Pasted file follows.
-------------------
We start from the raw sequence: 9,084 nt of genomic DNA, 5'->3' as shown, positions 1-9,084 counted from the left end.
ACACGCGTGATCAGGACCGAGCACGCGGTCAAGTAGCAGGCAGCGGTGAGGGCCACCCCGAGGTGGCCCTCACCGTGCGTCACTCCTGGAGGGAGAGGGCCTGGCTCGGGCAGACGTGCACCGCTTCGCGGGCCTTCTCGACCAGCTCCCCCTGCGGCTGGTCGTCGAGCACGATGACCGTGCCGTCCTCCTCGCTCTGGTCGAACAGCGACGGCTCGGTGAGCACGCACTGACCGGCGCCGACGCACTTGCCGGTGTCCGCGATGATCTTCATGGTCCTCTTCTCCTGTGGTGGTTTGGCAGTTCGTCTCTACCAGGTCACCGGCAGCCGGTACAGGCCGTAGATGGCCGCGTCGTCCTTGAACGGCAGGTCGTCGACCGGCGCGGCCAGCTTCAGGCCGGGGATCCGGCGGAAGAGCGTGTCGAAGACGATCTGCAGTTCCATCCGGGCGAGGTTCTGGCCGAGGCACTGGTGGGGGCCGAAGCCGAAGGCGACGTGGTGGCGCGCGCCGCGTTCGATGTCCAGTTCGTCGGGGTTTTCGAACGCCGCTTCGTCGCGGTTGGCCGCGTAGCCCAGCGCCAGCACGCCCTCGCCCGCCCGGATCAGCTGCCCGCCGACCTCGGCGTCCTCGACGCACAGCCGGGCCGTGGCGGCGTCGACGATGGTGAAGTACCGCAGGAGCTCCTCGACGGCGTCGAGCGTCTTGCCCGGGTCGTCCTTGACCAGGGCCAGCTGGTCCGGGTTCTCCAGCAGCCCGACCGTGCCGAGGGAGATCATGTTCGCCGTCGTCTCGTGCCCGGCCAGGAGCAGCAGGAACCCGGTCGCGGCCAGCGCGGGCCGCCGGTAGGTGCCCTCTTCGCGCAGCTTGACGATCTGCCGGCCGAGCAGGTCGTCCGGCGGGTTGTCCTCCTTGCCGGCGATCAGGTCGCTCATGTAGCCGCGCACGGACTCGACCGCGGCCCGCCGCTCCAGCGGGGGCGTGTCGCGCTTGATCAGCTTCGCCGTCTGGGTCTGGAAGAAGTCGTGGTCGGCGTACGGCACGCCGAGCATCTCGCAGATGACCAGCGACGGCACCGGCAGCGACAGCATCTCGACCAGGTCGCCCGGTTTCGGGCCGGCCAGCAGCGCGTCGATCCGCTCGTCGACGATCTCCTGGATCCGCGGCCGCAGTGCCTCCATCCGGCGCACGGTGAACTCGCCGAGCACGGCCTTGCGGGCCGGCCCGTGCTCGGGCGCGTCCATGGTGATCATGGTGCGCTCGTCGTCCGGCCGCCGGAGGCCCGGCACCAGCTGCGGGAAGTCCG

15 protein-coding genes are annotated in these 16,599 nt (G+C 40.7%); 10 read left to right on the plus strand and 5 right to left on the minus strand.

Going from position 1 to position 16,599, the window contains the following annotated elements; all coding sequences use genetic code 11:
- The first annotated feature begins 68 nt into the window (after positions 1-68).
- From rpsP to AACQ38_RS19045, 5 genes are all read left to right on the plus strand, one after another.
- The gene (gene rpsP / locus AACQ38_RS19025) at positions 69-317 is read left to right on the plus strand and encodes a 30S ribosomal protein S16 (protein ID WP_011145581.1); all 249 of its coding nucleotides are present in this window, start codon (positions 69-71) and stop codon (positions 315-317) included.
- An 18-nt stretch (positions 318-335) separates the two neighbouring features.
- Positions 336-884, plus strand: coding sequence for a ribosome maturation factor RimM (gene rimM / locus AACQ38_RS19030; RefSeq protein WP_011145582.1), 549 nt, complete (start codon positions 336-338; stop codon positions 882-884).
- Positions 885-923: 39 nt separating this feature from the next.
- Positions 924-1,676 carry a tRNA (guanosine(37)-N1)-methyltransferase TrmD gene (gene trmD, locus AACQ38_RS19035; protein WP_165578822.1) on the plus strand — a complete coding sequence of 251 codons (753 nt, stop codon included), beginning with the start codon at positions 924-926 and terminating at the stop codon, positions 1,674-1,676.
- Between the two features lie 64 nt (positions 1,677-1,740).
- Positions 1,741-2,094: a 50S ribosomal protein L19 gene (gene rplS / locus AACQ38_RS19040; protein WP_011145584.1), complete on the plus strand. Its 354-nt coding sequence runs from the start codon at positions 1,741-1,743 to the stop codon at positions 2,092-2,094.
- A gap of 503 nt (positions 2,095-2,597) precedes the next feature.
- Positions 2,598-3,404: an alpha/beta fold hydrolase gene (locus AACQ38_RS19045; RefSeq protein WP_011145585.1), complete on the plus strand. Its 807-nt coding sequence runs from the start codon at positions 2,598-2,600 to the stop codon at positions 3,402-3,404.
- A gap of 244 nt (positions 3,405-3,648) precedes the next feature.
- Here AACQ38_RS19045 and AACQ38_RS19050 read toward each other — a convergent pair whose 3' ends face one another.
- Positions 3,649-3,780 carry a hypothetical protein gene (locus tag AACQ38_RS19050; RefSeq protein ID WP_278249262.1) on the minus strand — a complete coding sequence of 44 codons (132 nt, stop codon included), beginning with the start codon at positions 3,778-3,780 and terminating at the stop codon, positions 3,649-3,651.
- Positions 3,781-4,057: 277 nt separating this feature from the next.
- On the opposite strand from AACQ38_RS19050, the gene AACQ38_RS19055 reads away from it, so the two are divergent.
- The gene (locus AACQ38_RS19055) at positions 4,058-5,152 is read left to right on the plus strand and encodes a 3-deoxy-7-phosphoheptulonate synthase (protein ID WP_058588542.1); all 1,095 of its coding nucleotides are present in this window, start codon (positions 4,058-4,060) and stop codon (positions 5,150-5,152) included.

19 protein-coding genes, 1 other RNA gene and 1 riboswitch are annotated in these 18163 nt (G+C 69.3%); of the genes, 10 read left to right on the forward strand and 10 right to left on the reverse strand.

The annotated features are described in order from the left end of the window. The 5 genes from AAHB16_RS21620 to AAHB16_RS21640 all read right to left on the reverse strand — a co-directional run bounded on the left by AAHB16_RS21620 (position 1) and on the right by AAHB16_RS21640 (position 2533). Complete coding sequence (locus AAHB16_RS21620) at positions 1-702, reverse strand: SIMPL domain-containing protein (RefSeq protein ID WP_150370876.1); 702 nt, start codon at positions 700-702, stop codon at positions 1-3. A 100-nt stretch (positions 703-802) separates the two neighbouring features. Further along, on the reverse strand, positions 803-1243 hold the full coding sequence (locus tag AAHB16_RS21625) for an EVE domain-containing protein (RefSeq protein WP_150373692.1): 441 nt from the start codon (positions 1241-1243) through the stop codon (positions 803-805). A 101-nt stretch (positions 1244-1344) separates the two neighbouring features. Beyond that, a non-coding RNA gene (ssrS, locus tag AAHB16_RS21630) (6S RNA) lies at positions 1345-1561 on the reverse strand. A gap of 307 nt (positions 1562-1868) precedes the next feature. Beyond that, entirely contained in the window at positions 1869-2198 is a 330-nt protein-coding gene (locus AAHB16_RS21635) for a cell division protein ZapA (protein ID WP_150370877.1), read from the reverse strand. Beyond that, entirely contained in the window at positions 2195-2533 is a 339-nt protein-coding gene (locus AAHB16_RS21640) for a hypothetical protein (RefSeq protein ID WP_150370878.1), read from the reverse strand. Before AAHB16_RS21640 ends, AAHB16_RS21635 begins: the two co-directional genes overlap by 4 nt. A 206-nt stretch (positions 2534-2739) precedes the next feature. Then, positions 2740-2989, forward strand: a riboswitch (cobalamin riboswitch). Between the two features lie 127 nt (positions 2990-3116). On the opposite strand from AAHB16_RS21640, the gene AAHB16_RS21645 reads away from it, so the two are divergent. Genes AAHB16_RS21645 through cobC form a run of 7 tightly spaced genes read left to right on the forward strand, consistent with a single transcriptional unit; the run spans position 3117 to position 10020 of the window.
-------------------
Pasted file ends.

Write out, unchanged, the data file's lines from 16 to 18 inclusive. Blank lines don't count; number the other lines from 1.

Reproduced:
- A gap of 244 nt (positions 3,405-3,648) precedes the next feature.
- Here AACQ38_RS19045 and AACQ38_RS19050 read toward each other — a convergent pair whose 3' ends face one another.
- Positions 3,649-3,780 carry a hypothetical protein gene (locus tag AACQ38_RS19050; RefSeq protein ID WP_278249262.1) on the minus strand — a complete coding sequence of 44 codons (132 nt, stop codon included), beginning with the start codon at positions 3,778-3,780 and terminating at the stop codon, positions 3,649-3,651.